Sandro Magister’s article on Père Michel-Marie is resounding through the blogosphere and Twitterverse. (What’s the Facebook equivalent called?)
It’s nice to know it has captured more imaginations than just my own. There’s nothing in the article I didn’t find compelling. After reading it, I took the natural step of searching for YouTube footage of the Curé of Canabière.
In his previous life you will recall, Père Michel-Marie was a bar-lounge singer, which explains the mildly intrusive soundtrack. I presume it’s the good Father himself singing. But I’m more interested in the visuals.
It’s all there. His “street apostolate,” his rosary, and above all (simply because it lends itself to the YouTube medium), his liturgical piety.
But if one Sunday you enter his packed church and listen to how he speaks of Christ with simple everyday words, and if you observe the religious slowness of the elevation of the host, in an absolute silence, you ask yourself who this priest is, and what it is in him that draws people, bringing back those who are far away. . .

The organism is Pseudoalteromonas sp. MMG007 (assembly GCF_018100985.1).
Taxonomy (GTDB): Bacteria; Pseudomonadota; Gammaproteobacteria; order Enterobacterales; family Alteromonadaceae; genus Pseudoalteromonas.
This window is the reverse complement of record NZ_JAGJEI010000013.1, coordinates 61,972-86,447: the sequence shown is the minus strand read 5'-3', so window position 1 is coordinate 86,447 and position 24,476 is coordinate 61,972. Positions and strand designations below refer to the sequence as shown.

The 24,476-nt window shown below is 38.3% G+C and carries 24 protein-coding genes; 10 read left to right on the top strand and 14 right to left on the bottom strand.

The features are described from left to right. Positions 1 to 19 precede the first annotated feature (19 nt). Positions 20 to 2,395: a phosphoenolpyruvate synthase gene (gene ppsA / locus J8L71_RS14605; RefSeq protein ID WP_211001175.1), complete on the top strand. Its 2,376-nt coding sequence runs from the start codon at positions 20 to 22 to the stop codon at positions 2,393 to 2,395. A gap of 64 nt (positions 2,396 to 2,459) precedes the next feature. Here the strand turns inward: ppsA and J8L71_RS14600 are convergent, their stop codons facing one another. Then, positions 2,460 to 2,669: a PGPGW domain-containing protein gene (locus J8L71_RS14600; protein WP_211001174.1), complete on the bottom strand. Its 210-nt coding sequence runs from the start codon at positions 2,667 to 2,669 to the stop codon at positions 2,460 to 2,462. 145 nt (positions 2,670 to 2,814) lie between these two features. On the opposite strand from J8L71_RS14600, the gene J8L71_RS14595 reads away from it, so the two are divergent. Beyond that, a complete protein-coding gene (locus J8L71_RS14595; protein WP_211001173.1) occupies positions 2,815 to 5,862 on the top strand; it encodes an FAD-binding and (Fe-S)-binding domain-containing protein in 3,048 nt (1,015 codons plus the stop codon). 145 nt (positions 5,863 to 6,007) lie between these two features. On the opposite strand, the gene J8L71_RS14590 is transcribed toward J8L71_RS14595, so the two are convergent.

. . the Mass is stark and beautiful. The affable priest of Canabière is a rigorous priest. Why take so much care with the liturgy? “I want everything to be splendid around the Eucharist. I want that at the elevation, the people should understand that He is here, truly. It is not theater, it is not superfluous pomp: it is inhabiting the Mystery. The heart too needs to feel.”